If we talk about the idea of losing "permanently" in video games, the typical response is that players would never accept that kind of treatment. Oh sure, some people play roguelikes, but that's just a niche within a niche. But what if we're thinking about "losing" in too narrow a sense? What if a player could fail at a game's objectives and still be allowed to continue without a game over screen? What if failing was built right into a game's design?
Luckily for us, two games released earlier this year have done exactly that, to varying degrees. In Mass Effect 2 there are missions that the player can fail to be successful at without having the game end, and in Heavy Rain the player can not at any point completely lose and have to start again (to the best of my knowledge, anyway). I'm going to look at how these very different games approach the concept of losing and explain why it made them both more engaging play experiences for me. I'm going to avoid major plot spoilers here, so this should be safe reading for anyone who hasn't played these games.
Mass Effect 2 - Loyalty Missions
A big part of Mass Effect 2 involves side missions for each of the characters who you recruit. They all have some sort of request of you, usually to take them to kill someone. The most interesting thing about these side missions to me isn't that they do a good job of character building, which is their primary purpose, but that some of them can be failed outright without requiring the player to re-do them.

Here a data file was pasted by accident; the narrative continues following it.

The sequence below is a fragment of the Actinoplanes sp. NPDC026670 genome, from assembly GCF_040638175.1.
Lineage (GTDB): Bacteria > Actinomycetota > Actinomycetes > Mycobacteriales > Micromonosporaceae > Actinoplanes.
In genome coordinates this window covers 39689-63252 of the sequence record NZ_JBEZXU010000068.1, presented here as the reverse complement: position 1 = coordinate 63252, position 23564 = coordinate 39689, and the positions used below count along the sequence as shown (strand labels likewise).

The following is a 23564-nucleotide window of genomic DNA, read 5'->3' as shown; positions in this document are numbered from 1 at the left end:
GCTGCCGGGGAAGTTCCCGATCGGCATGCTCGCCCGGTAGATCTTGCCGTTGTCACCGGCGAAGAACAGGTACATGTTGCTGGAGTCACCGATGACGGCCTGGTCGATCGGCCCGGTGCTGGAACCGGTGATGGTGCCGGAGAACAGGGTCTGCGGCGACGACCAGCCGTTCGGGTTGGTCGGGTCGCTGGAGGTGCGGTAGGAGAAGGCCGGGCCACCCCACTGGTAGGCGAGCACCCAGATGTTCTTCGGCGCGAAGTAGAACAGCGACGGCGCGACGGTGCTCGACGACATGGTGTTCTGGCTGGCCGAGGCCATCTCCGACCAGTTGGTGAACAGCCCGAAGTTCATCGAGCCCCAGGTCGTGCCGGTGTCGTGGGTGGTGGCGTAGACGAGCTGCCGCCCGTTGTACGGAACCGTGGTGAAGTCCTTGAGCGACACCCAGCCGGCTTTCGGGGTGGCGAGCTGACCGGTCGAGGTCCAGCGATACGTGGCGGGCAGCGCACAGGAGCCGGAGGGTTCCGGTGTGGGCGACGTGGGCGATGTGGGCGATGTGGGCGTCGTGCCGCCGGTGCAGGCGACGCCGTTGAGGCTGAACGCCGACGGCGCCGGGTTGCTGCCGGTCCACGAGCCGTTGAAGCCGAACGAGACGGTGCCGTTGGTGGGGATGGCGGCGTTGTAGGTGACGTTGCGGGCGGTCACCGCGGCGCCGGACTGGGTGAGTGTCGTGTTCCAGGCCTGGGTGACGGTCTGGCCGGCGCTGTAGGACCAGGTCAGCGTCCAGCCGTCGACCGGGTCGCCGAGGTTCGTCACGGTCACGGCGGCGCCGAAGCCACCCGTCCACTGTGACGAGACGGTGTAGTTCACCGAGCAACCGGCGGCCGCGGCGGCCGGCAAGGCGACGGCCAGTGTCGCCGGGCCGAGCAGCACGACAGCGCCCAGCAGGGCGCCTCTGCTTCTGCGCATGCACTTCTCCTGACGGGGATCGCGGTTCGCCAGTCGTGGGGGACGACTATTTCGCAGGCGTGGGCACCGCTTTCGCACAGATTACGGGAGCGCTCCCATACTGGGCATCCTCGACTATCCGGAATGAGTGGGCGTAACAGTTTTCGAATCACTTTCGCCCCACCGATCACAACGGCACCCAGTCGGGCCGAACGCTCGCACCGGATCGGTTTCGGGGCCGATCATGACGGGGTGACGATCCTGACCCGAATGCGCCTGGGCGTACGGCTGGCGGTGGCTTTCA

There are two ways to fail at these missions. You can die during combat, which results in a standard action game "Game Over" screen requiring a reload to the last checkpoint. But they can also be failed narratively, and when that happens the game alters accordingly and lets you keep playing.
This guy was soooo not pleased with me
The results are not major (you fail to gain the character's loyalty,
which doesn't come into play much until the game's last little stretch),
but they still felt profound to me. I'm used to action games that not only let me play the powerful, indestructible hero, but require that I play that part. It's jarring and quite involving when you realise that while, yes, you can play the hero, you can also mess up.
In most games if your character fails to play the hero it's because the story pre-ordained that you would fail (see: the "you got captured" scene in every JRPG ever). That disconnects the player from the character because what the player actually does and what the game says they have done don't line up. But on the loyalty missions if I messed up the character messed up. That pulls me into the game world much deeper.
Heavy Rain - Character Death Seperate From Player Death
One of the more heavily advertised features of Heavy Rain prior to its release was that main characters could die and the game would keep going without them. Because this is so contrary to the way we normally play games, most people were curious but also a bit confused as to how this would play out.